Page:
With substance abuse services today facing an array of complex challenges, including diverse client populations, a range of new evidence-based practices, and rigorous supervision, certification, and licensing standards, it is clear that clinical staff must continue to develop new professional knowledge. (1)
Professional development, which has traditionally been provided to clinicians through periodic in-service training by visiting consultants or experts, is often lamented in professional literature. Experts assert that this "workshop" approach lacks continuity and coherence and fails to appreciate the complexity of clinical, supervisory, or managerial work. (2)
Since the early 1990s, many have advocated an alternative to the workshop model of professional staff development. They maintain that, in order for the development activity to truly matter, it should:
* Be conducted in a more active manner that engages all participants;
* Allow for free exchange of ideas; and
* Use subject matter that is clearly connected to clinical and service improvement goals.
Proponents highlight the need for:
* Collaborative learning, seen in contexts such as the development of surveys involving training needs or topics;
* Engagement in instruction tasks, such as interactive case studies;
* Additional, detailed exploration of subject matter; and
* Consistent, post-development feedback and ongoing follow-up activities.
According to these experts, the value of "top down" training seminars or workshops can be outweighed by a focused, but purposeful menu of clinical conferences, pro-active as well as responsive trainings, partnerships with colleges and universities, clinical staff feedback, online-learning activities, and professional development projects. (3)
In 2007, Spectrum Health Systems (Worcester, Mass.), a multi-state non-profit substance abuse and mental health services agency, undertook an initiative to re-create its professional development programs.
The initiative began with formation of a steering committee--the Spectrum University of Professionalism, Education, and Research (SUPER)--consisting of senior-level clinical, business, and administrative leaders. The SUPER committee's overall goals for the development initiative were to enhance care and treatment of Spectrum clients, establish Spectrum as a staff development leader in the fields of mental health and substance abuse treatment, and foster high levels of job satisfaction among professional staff. SUPER's first task was to collaborate in building improved professional development programs in Spectrum's home state, Massachusetts, and then extend the new model organization-wide to replace isolated local efforts.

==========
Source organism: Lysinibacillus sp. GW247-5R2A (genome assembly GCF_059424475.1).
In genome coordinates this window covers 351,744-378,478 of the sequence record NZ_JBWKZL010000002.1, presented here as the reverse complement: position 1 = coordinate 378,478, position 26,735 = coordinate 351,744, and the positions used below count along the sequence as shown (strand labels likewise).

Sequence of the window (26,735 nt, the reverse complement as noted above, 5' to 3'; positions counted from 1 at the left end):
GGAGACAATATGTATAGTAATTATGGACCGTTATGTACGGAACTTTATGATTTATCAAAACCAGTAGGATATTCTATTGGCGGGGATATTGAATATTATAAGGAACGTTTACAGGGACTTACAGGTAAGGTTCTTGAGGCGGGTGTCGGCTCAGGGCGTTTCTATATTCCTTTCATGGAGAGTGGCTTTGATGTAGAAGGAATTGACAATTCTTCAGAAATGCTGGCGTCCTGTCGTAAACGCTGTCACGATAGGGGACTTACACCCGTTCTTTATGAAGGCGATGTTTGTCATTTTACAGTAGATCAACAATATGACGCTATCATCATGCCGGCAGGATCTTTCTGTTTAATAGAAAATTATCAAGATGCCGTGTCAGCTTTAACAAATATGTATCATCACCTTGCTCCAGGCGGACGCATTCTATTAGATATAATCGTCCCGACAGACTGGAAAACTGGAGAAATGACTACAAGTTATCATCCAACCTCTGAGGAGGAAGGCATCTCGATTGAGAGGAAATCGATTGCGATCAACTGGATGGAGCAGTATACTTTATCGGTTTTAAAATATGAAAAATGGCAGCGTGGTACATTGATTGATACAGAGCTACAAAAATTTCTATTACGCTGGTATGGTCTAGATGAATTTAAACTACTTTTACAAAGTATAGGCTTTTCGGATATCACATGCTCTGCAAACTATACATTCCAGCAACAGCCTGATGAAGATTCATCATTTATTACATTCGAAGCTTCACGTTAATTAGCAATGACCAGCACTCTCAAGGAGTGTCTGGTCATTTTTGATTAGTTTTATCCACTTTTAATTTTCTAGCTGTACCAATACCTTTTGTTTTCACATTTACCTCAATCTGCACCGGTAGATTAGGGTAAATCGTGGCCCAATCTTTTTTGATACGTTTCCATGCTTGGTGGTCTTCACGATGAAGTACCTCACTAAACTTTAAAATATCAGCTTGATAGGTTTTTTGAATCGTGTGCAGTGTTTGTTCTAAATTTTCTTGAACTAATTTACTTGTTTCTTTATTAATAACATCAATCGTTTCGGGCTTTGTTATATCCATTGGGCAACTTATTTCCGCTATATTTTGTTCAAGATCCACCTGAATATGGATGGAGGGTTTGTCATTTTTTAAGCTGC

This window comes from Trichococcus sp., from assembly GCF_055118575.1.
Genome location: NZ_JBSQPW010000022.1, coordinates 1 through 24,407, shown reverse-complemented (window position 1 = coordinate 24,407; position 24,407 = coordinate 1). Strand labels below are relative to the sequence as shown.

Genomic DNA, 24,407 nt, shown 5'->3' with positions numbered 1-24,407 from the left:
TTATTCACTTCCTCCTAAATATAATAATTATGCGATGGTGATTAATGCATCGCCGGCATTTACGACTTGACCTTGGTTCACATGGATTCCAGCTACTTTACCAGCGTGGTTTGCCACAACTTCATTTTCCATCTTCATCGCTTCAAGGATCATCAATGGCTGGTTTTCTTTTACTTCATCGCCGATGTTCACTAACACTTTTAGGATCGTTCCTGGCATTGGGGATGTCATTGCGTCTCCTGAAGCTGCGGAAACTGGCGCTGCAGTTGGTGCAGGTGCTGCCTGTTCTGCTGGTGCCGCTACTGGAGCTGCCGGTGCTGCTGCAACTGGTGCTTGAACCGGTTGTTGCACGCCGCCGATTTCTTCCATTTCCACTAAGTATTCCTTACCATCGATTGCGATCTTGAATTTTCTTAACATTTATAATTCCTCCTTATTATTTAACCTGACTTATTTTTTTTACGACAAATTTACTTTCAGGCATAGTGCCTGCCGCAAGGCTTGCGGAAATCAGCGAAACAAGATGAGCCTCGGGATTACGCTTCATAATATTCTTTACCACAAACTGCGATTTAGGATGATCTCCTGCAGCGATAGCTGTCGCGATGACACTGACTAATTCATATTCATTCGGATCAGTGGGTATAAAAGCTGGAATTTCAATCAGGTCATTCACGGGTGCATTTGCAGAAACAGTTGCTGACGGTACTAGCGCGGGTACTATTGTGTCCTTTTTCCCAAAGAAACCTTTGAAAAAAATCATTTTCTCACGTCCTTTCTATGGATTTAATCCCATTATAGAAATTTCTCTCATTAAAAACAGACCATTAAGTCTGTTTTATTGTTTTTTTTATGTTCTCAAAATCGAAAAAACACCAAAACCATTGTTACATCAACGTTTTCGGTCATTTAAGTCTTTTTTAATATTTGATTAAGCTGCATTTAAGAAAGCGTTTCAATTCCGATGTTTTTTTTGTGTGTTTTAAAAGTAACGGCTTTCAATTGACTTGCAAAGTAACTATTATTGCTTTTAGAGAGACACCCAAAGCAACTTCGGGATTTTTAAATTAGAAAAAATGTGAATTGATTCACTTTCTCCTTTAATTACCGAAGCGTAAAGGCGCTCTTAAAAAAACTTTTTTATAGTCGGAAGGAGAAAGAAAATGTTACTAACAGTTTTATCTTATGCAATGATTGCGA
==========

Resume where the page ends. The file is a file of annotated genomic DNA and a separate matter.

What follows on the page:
In 2007, components of this SUPER program included:
* Monthly training sessions, open to all New England employees, built around topics identified through employee surveys and requests or based on best practices in evidence-based treatment Participating employees received contact hours and/or continuing education units relevant to their professional disciplines.
* A partnership with Westfield State University, funded by a Commonwealth of Massachusetts workforce training grant, which is now preparing up to 20 full-time, unlicensed Spectrum clinical employees for LADC and CADAC credentialing. This comprehensive, 18-month program, which extends from June 2009 through December 2010, offers participants six nine-week courses and a six-month practicum to build knowledge and skills directly related to their field of work.
* An LADC III licensure assistance program, also open to unlicensed employees as a "stepping stone" to career progress. This level of licensure does not require a full educational program, but rather completion of a comprehensive application and written examination. …